More serious, however, is the question of how to bring an end to the silliness. Here the answer lies with those who believe they have lost out, most immediately Warnock and Bates. For a variety of reasons, both men would feature in any list of "10 least popular people in English football". Whether or not they deserve to be viewed as such is arguable, but what is beyond dispute is if they were to place the interests of the game above their own, if they abandoned all thoughts of legal action and released English football once and for all from the silliness of the Griffiths tribunal, then their reputations would be enhanced immeasurably. As compensation goes, suggests Donegan, this has to be worth something.

Enter stage left the Daily Mail, this morning reporting that Sunderland, West Bromwich Albion and Preston North End are the latest parties understood to have taken legal advice about launching a compensation claim against Sheffield United as the ramifications of the Carlos Tevez affair rumble on. It follows the news yesterday that Leeds United chairman Ken Bates is considering staking a claim for a £500,000 slice of the £25million West Ham have agreed to pay Sheffield United in compensation for their relegation two years ago. Bates believes that he is entitled a windfall because three players he sold to the Sheffield club during the 2006-07 season - midfielder Matthew Kilgallon, striker Rob Hulse and Ian Bennett - had clauses written into their contracts entitling Leeds to bonus payments should their Yorkshire rivals have stayed in the top flight.

Using the same criteria, Sunderland West Bromwich and Preston are now considering following suit as the 'legal anarchy' predicted by West Ham chief executive Scott Duxbury appears to be gathering pace. The Mail reveals Preston sold defenders Chris Lucketti and Claude Davis to the Yorkshire club in the summer of 2006, while West Bromwich transferred Geoff Horsfield and Sunderland striker Jon Stead moved to Bramall Lane in the January transfer window.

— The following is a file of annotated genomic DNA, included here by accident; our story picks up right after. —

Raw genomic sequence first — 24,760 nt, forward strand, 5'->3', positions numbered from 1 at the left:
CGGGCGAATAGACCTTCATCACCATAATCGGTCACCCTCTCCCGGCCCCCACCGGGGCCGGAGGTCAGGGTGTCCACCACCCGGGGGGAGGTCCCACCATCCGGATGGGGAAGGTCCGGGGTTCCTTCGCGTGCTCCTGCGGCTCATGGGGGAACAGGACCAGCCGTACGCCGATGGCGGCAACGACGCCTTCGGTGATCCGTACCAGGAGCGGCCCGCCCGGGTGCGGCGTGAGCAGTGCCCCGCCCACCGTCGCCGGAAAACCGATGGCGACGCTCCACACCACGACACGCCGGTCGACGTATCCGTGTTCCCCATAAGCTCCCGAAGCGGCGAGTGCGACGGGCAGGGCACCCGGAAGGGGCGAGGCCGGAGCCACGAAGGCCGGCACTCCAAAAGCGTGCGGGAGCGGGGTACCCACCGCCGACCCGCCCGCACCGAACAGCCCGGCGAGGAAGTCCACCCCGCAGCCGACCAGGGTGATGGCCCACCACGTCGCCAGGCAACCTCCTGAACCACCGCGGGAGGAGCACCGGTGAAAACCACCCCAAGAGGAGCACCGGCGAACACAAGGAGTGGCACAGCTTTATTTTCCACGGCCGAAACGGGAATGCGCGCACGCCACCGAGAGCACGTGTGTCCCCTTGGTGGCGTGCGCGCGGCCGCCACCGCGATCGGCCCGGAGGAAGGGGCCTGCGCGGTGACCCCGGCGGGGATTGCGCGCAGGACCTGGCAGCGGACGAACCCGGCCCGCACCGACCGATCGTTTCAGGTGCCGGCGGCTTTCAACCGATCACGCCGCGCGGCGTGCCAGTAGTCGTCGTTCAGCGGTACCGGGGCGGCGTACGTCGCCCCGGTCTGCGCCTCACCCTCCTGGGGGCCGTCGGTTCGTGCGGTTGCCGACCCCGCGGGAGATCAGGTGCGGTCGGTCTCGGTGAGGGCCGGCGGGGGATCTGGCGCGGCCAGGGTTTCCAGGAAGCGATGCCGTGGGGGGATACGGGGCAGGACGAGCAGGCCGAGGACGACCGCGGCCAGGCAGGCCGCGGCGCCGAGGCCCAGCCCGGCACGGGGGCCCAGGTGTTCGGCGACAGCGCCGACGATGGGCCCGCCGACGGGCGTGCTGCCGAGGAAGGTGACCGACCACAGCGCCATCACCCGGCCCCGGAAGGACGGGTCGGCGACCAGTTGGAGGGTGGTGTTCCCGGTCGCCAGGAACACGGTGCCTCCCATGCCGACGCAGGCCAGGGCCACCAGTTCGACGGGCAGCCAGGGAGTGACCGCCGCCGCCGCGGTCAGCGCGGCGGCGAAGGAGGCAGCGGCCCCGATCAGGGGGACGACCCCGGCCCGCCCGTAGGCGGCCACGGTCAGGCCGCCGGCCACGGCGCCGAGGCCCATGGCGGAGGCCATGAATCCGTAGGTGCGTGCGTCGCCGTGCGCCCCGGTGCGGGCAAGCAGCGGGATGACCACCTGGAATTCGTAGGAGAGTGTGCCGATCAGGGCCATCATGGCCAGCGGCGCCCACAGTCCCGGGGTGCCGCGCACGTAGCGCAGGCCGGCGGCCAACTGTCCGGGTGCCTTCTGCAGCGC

Now those that portended all manner of claims arising out of the decision of the Football Association tribunal to award damages to Sheffield United will be feeling rather smug about the news that Warnock, Bates, the 'Sheffield 20' and sundry others are considering taking action against the Hammers for alleged personal losses. Yet, such oracles misunderstood the legal process first time round and will probably do so again, writes Brian Moore in his Telegraph column.

All legal tribunals have to decide matters on the balance of probabilities; they are not required to and could never achieve certainty. Furthermore, whatever claims arise from their decisions are not within their control and should not be a factor in judging the instant case. Any claims as those above will be decided on another simple legal principle - remoteness. Not every consequence of a breach of contract, trust or duty gives a right to damages.

In this way the relatives of Hillsborough victims were deemed insufficiently proximate to recover damages for distress, whereas the police officers at the scene were so deemed. You may not agree with the decisions made by a judicial body, but it is misguided to condemn its function as a result; more so if condemnation comes from ignorance of the principles by which all such bodies operate.